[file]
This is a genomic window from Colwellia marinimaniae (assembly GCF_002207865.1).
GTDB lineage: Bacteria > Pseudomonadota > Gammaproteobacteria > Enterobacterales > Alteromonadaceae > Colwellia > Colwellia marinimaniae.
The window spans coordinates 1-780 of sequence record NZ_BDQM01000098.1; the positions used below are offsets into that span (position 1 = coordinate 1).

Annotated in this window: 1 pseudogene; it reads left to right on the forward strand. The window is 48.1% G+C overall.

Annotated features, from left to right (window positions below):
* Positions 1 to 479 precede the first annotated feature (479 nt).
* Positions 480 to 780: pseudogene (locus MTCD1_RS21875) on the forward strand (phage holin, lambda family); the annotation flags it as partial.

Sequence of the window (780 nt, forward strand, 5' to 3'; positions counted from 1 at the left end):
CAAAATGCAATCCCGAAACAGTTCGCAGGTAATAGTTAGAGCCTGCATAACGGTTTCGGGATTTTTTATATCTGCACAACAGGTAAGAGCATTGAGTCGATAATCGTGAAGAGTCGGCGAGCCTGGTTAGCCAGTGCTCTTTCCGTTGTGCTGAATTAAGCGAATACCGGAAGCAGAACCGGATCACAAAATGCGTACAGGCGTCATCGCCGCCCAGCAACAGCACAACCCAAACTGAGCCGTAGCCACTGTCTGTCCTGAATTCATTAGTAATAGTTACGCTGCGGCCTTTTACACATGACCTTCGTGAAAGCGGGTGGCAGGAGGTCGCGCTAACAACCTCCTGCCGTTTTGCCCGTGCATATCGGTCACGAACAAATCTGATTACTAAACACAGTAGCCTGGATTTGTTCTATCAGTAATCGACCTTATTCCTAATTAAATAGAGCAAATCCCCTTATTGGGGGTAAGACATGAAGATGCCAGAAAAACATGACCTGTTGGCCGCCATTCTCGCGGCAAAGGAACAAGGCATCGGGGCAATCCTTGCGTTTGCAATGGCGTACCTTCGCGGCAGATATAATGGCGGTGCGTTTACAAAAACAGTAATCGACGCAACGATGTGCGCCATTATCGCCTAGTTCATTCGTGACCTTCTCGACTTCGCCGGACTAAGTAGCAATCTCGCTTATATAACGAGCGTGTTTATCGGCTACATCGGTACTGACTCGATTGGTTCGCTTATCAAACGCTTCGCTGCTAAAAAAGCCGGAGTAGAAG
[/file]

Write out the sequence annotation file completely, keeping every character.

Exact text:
This is a genomic window from Colwellia marinimaniae (assembly GCF_002207865.1).
GTDB lineage: Bacteria > Pseudomonadota > Gammaproteobacteria > Enterobacterales > Alteromonadaceae > Colwellia > Colwellia marinimaniae.
The window spans coordinates 1-780 of sequence record NZ_BDQM01000098.1; the positions used below are offsets into that span (position 1 = coordinate 1).

Annotated in this window: 1 pseudogene; it reads left to right on the forward strand. The window is 48.1% G+C overall.

Annotated features, from left to right (window positions below):
* Positions 1 to 479 precede the first annotated feature (479 nt).
* Positions 480 to 780: pseudogene (locus MTCD1_RS21875) on the forward strand (phage holin, lambda family); the annotation flags it as partial.

Sequence of the window (780 nt, forward strand, 5' to 3'; positions counted from 1 at the left end):
CAAAATGCAATCCCGAAACAGTTCGCAGGTAATAGTTAGAGCCTGCATAACGGTTTCGGGATTTTTTATATCTGCACAACAGGTAAGAGCATTGAGTCGATAATCGTGAAGAGTCGGCGAGCCTGGTTAGCCAGTGCTCTTTCCGTTGTGCTGAATTAAGCGAATACCGGAAGCAGAACCGGATCACAAAATGCGTACAGGCGTCATCGCCGCCCAGCAACAGCACAACCCAAACTGAGCCGTAGCCACTGTCTGTCCTGAATTCATTAGTAATAGTTACGCTGCGGCCTTTTACACATGACCTTCGTGAAAGCGGGTGGCAGGAGGTCGCGCTAACAACCTCCTGCCGTTTTGCCCGTGCATATCGGTCACGAACAAATCTGATTACTAAACACAGTAGCCTGGATTTGTTCTATCAGTAATCGACCTTATTCCTAATTAAATAGAGCAAATCCCCTTATTGGGGGTAAGACATGAAGATGCCAGAAAAACATGACCTGTTGGCCGCCATTCTCGCGGCAAAGGAACAAGGCATCGGGGCAATCCTTGCGTTTGCAATGGCGTACCTTCGCGGCAGATATAATGGCGGTGCGTTTACAAAAACAGTAATCGACGCAACGATGTGCGCCATTATCGCCTAGTTCATTCGTGACCTTCTCGACTTCGCCGGACTAAGTAGCAATCTCGCTTATATAACGAGCGTGTTTATCGGCTACATCGGTACTGACTCGATTGGTTCGCTTATCAAACGCTTCGCTGCTAAAAAAGCCGGAGTAGAAG